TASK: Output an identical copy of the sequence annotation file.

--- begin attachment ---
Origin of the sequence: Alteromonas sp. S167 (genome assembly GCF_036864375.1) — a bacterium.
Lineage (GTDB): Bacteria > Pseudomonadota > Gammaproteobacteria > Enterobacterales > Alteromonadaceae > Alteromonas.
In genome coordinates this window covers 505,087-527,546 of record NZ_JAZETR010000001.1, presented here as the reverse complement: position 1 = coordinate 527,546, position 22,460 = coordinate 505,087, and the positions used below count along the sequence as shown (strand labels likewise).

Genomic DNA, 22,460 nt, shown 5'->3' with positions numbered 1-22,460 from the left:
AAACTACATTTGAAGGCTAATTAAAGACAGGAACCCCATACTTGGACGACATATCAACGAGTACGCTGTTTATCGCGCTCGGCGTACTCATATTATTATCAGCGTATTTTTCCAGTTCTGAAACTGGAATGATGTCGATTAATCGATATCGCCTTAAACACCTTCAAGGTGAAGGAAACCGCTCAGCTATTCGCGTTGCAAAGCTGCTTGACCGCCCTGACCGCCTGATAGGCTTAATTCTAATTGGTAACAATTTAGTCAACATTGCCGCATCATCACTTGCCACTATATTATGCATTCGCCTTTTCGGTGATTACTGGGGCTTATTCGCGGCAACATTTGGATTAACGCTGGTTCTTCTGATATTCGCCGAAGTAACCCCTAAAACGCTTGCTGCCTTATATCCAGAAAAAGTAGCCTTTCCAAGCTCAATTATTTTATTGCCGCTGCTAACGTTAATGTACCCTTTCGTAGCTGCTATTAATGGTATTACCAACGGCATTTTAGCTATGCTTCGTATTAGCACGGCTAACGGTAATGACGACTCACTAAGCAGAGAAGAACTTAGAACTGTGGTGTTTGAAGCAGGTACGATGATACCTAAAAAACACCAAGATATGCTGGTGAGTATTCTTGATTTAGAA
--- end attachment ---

Origin of the sequence: Alteromonas sp. S167 (genome assembly GCF_036864375.1) — a bacterium.
Lineage (GTDB): Bacteria > Pseudomonadota > Gammaproteobacteria > Enterobacterales > Alteromonadaceae > Alteromonas.
In genome coordinates this window covers 505,087-527,546 of record NZ_JAZETR010000001.1, presented here as the reverse complement: position 1 = coordinate 527,546, position 22,460 = coordinate 505,087, and the positions used below count along the sequence as shown (strand labels likewise).

Genomic DNA, 22,460 nt, shown 5'->3' with positions numbered 1-22,460 from the left:
AAACTACATTTGAAGGCTAATTAAAGACAGGAACCCCATACTTGGACGACATATCAACGAGTACGCTGTTTATCGCGCTCGGCGTACTCATATTATTATCAGCGTATTTTTCCAGTTCTGAAACTGGAATGATGTCGATTAATCGATATCGCCTTAAACACCTTCAAGGTGAAGGAAACCGCTCAGCTATTCGCGTTGCAAAGCTGCTTGACCGCCCTGACCGCCTGATAGGCTTAATTCTAATTGGTAACAATTTAGTCAACATTGCCGCATCATCACTTGCCACTATATTATGCATTCGCCTTTTCGGTGATTACTGGGGCTTATTCGCGGCAACATTTGGATTAACGCTGGTTCTTCTGATATTCGCCGAAGTAACCCCTAAAACGCTTGCTGCCTTATATCCAGAAAAAGTAGCCTTTCCAAGCTCAATTATTTTATTGCCGCTGCTAACGTTAATGTACCCTTTCGTAGCTGCTATTAATGGTATTACCAACGGCATTTTAGCTATGCTTCGTATTAGCACGGCTAACGGTAATGACGACTCACTAAGCAGAGAAGAACTTAGAACTGTGGTGTTTGAAGCAGGTACGATGATACCTAAAAAACACCAAGATATGCTGGTGAGTATTCTTGATTTAGAA